Tuesday, April 26, 2022

Risk to Ourselves and Each Other

Photo: Sgt. 1st Class Jerimiah Richardson
Here's an attempt at a general framework for thinking about risk and personal decisions during Covid. Not everyone will agree on the specifics or how to balance them, but hopefully this provides a way of having a coherent and civilized conversation.

  1. In general, people should be free to live their lives as they choose.
  2. Nearly all actions by individuals create risk, always for themselves, and often for others.  The cost of reducing risk usually goes up as we try to eliminate it.
  3. The question we all consider, subconsciously if not consciously, is whether the benefit (reward) of any action we take outweighs the risks.
  4. Different people will make different judgements about the risks they take.
  5. With few exceptions, we should let people make their own judgements, while striving to give them good information to assess their risks.
  6. The judgements that people make will change over time based on: a) their own evaluation of past actions (was the benefit worth the risk?); b) changing life circumstances that affect both risk and reward; and c) more information about the risks.
  7. An important part of the information people need is how the risks they take increase risks for *others*.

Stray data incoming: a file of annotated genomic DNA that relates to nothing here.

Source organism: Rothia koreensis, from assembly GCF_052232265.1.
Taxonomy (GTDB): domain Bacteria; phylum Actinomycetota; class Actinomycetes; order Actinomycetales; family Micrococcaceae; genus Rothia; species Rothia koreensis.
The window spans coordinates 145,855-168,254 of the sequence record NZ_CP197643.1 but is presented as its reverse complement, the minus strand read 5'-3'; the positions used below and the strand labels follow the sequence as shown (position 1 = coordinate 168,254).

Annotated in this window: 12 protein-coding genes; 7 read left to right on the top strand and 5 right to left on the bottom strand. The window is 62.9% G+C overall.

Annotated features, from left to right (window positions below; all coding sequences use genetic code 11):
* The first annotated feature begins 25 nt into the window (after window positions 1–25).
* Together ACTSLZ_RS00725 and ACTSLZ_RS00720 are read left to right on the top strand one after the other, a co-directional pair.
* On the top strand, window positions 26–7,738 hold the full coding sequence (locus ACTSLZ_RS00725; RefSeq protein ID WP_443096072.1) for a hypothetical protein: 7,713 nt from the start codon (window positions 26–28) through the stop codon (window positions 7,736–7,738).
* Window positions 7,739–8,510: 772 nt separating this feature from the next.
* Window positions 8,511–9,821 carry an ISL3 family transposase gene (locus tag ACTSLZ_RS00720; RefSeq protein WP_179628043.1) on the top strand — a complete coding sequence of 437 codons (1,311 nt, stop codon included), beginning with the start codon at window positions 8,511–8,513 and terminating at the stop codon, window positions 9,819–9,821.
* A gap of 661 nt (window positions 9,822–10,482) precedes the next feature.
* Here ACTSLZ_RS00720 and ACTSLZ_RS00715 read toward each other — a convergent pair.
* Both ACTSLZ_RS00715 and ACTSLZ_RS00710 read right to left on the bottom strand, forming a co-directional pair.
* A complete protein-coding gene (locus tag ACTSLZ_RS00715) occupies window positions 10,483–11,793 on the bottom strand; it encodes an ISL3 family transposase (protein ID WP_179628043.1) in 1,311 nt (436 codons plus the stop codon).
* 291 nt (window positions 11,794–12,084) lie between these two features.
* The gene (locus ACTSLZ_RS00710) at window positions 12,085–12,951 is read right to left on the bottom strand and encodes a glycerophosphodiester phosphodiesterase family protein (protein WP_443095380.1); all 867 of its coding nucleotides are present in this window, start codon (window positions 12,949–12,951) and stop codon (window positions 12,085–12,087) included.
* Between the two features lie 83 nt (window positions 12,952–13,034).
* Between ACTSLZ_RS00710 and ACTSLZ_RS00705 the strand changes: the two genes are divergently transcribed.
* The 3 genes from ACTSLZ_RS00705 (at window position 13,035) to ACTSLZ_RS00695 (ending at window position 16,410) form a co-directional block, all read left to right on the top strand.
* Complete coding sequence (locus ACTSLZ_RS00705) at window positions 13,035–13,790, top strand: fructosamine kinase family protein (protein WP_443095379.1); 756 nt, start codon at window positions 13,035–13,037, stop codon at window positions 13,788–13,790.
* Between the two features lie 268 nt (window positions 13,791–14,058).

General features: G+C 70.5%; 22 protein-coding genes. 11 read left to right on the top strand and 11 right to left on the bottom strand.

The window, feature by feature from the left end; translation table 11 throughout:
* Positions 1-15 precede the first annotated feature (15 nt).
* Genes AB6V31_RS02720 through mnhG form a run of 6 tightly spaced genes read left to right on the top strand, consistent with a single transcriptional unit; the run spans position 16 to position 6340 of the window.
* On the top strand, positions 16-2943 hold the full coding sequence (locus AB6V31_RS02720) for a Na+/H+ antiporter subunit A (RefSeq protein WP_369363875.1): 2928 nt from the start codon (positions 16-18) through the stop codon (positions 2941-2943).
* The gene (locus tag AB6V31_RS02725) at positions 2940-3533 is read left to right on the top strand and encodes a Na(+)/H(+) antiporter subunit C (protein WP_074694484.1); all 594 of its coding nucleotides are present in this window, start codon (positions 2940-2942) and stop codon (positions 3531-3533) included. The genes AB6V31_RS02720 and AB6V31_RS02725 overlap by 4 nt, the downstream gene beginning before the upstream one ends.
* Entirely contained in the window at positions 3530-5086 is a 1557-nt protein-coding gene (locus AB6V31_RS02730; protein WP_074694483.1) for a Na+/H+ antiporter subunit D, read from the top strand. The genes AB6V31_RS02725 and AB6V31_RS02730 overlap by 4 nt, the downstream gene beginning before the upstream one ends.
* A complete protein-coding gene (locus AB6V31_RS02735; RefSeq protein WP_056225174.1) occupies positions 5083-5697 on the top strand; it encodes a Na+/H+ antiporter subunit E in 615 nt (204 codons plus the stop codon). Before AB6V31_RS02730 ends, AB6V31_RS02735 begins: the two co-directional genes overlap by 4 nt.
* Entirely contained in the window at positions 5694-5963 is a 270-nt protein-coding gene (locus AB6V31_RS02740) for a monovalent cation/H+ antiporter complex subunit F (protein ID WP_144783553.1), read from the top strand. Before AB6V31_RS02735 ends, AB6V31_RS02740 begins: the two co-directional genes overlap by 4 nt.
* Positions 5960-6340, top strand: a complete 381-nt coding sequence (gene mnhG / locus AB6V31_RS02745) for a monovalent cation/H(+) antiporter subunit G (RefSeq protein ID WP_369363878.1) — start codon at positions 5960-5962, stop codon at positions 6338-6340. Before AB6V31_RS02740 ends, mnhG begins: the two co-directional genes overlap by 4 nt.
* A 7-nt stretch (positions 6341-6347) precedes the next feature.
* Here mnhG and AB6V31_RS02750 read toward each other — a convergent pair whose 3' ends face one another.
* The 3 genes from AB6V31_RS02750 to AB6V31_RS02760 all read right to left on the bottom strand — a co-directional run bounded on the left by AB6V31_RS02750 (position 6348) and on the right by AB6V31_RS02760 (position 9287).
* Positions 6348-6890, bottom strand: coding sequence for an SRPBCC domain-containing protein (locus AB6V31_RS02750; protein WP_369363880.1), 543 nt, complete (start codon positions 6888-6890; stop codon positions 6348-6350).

8. Most but not all people will constrain their own actions when they know those actions  put other people at undue risk. 
  9. The definition of “undue” will be different for everyone, because everyone makes their own judgments.
  10. Sometimes people put others at undue risk because they don’t have adequate information.
  11. Sometimes people put others at undue risk because they don’t care much about other people - they discount others’ risks and benefits.
  12. The less polarized a society is, the more empathy people will have for each other, and the less they will discount risks to other people.
  13. Part of the job of government is to decide when we need society-wide rules to protect individuals from harming others or putting others at undue risk.
  14. This is a tough and messy process.  Since judgements differ, rarely will everyone be happy with any society-wide rules imposed.  
  15. This is the nature of democracy. Yet, for all its flaws, the outcomes determined this way will as a general matter be better than those determined by either a) total libertarianism, or b) authoritarianism.